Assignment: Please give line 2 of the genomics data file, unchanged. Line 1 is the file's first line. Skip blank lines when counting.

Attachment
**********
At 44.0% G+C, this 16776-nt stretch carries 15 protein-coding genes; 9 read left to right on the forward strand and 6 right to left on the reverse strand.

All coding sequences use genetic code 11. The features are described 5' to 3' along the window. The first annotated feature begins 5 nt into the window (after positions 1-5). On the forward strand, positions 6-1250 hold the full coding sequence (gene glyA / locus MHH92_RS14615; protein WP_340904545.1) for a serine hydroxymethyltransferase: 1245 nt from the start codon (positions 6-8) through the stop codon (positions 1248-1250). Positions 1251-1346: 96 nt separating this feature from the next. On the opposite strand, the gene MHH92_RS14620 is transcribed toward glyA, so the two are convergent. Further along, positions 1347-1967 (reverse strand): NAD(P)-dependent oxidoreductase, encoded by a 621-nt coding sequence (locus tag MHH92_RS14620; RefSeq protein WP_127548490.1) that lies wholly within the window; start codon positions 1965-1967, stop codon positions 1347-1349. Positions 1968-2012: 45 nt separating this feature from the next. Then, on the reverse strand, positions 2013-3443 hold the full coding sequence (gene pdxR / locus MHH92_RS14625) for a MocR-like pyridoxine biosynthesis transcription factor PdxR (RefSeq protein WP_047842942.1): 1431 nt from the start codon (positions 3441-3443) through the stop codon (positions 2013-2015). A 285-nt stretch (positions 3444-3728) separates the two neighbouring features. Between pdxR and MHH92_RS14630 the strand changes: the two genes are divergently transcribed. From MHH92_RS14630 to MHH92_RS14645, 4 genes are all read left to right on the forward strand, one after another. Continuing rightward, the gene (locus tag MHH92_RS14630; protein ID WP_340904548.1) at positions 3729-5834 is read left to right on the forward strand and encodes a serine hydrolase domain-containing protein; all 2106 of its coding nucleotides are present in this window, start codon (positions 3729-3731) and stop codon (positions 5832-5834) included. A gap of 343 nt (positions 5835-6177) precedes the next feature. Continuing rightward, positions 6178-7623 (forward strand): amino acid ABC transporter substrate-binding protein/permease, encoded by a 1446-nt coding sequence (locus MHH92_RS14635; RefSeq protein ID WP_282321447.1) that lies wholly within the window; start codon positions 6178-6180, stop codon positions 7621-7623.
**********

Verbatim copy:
All coding sequences use genetic code 11. The features are described 5' to 3' along the window. The first annotated feature begins 5 nt into the window (after positions 1-5). On the forward strand, positions 6-1250 hold the full coding sequence (gene glyA / locus MHH92_RS14615; protein WP_340904545.1) for a serine hydroxymethyltransferase: 1245 nt from the start codon (positions 6-8) through the stop codon (positions 1248-1250). Positions 1251-1346: 96 nt separating this feature from the next. On the opposite strand, the gene MHH92_RS14620 is transcribed toward glyA, so the two are convergent. Further along, positions 1347-1967 (reverse strand): NAD(P)-dependent oxidoreductase, encoded by a 621-nt coding sequence (locus tag MHH92_RS14620; RefSeq protein WP_127548490.1) that lies wholly within the window; start codon positions 1965-1967, stop codon positions 1347-1349. Positions 1968-2012: 45 nt separating this feature from the next. Then, on the reverse strand, positions 2013-3443 hold the full coding sequence (gene pdxR / locus MHH92_RS14625) for a MocR-like pyridoxine biosynthesis transcription factor PdxR (RefSeq protein WP_047842942.1): 1431 nt from the start codon (positions 3441-3443) through the stop codon (positions 2013-2015). A 285-nt stretch (positions 3444-3728) separates the two neighbouring features. Between pdxR and MHH92_RS14630 the strand changes: the two genes are divergently transcribed. From MHH92_RS14630 to MHH92_RS14645, 4 genes are all read left to right on the forward strand, one after another. Continuing rightward, the gene (locus tag MHH92_RS14630; protein ID WP_340904548.1) at positions 3729-5834 is read left to right on the forward strand and encodes a serine hydrolase domain-containing protein; all 2106 of its coding nucleotides are present in this window, start codon (positions 3729-3731) and stop codon (positions 5832-5834) included. A gap of 343 nt (positions 5835-6177) precedes the next feature. Continuing rightward, positions 6178-7623 (forward strand): amino acid ABC transporter substrate-binding protein/permease, encoded by a 1446-nt coding sequence (locus MHH92_RS14635; RefSeq protein ID WP_282321447.1) that lies wholly within the window; start codon positions 6178-6180, stop codon positions 7621-7623.